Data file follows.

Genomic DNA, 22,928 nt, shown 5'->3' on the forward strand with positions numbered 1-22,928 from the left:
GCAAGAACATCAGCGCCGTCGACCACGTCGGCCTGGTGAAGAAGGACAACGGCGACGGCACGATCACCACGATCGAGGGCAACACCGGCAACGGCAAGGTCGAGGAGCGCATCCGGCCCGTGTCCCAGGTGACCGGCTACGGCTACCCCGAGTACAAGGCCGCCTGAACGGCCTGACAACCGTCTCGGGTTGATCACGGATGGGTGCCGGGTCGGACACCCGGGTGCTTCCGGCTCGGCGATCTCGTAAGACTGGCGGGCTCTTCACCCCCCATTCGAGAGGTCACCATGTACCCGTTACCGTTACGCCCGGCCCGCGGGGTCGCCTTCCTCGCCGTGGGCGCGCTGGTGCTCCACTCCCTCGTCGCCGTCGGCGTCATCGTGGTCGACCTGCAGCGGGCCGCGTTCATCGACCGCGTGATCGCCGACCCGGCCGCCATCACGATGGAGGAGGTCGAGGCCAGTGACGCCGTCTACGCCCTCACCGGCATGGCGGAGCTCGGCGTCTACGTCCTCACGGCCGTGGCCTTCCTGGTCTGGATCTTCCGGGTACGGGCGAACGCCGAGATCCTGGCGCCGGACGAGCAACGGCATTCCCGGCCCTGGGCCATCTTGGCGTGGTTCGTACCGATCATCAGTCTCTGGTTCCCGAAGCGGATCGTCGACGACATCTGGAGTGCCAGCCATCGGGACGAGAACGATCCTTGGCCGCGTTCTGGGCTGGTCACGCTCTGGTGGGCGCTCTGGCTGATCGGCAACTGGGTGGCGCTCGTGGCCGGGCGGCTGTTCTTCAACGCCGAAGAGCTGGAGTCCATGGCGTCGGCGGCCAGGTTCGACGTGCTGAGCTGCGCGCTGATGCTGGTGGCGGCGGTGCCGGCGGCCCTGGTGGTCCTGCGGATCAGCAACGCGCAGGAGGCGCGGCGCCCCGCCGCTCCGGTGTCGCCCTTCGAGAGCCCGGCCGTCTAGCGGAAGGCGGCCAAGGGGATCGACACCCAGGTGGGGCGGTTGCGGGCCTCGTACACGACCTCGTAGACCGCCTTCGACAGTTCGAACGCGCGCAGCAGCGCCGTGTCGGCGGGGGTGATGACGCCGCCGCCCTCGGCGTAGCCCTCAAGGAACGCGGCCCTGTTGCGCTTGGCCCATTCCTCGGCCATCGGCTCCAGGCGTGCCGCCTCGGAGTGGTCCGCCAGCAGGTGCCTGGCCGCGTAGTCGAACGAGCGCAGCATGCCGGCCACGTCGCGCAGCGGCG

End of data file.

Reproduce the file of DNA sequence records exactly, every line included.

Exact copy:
Genomic DNA, 22,928 nt, shown 5'->3' on the forward strand with positions numbered 1-22,928 from the left:
GCAAGAACATCAGCGCCGTCGACCACGTCGGCCTGGTGAAGAAGGACAACGGCGACGGCACGATCACCACGATCGAGGGCAACACCGGCAACGGCAAGGTCGAGGAGCGCATCCGGCCCGTGTCCCAGGTGACCGGCTACGGCTACCCCGAGTACAAGGCCGCCTGAACGGCCTGACAACCGTCTCGGGTTGATCACGGATGGGTGCCGGGTCGGACACCCGGGTGCTTCCGGCTCGGCGATCTCGTAAGACTGGCGGGCTCTTCACCCCCCATTCGAGAGGTCACCATGTACCCGTTACCGTTACGCCCGGCCCGCGGGGTCGCCTTCCTCGCCGTGGGCGCGCTGGTGCTCCACTCCCTCGTCGCCGTCGGCGTCATCGTGGTCGACCTGCAGCGGGCCGCGTTCATCGACCGCGTGATCGCCGACCCGGCCGCCATCACGATGGAGGAGGTCGAGGCCAGTGACGCCGTCTACGCCCTCACCGGCATGGCGGAGCTCGGCGTCTACGTCCTCACGGCCGTGGCCTTCCTGGTCTGGATCTTCCGGGTACGGGCGAACGCCGAGATCCTGGCGCCGGACGAGCAACGGCATTCCCGGCCCTGGGCCATCTTGGCGTGGTTCGTACCGATCATCAGTCTCTGGTTCCCGAAGCGGATCGTCGACGACATCTGGAGTGCCAGCCATCGGGACGAGAACGATCCTTGGCCGCGTTCTGGGCTGGTCACGCTCTGGTGGGCGCTCTGGCTGATCGGCAACTGGGTGGCGCTCGTGGCCGGGCGGCTGTTCTTCAACGCCGAAGAGCTGGAGTCCATGGCGTCGGCGGCCAGGTTCGACGTGCTGAGCTGCGCGCTGATGCTGGTGGCGGCGGTGCCGGCGGCCCTGGTGGTCCTGCGGATCAGCAACGCGCAGGAGGCGCGGCGCCCCGCCGCTCCGGTGTCGCCCTTCGAGAGCCCGGCCGTCTAGCGGAAGGCGGCCAAGGGGATCGACACCCAGGTGGGGCGGTTGCGGGCCTCGTACACGACCTCGTAGACCGCCTTCGACAGTTCGAACGCGCGCAGCAGCGCCGTGTCGGCGGGGGTGATGACGCCGCCGCCCTCGGCGTAGCCCTCAAGGAACGCGGCCCTGTTGCGCTTGGCCCATTCCTCGGCCATCGGCTCCAGGCGTGCCGCCTCGGAGTGGTCCGCCAGCAGGTGCCTGGCCGCGTAGTCGAACGAGCGCAGCATGCCGGCCACGTCGCGCAGCGGCG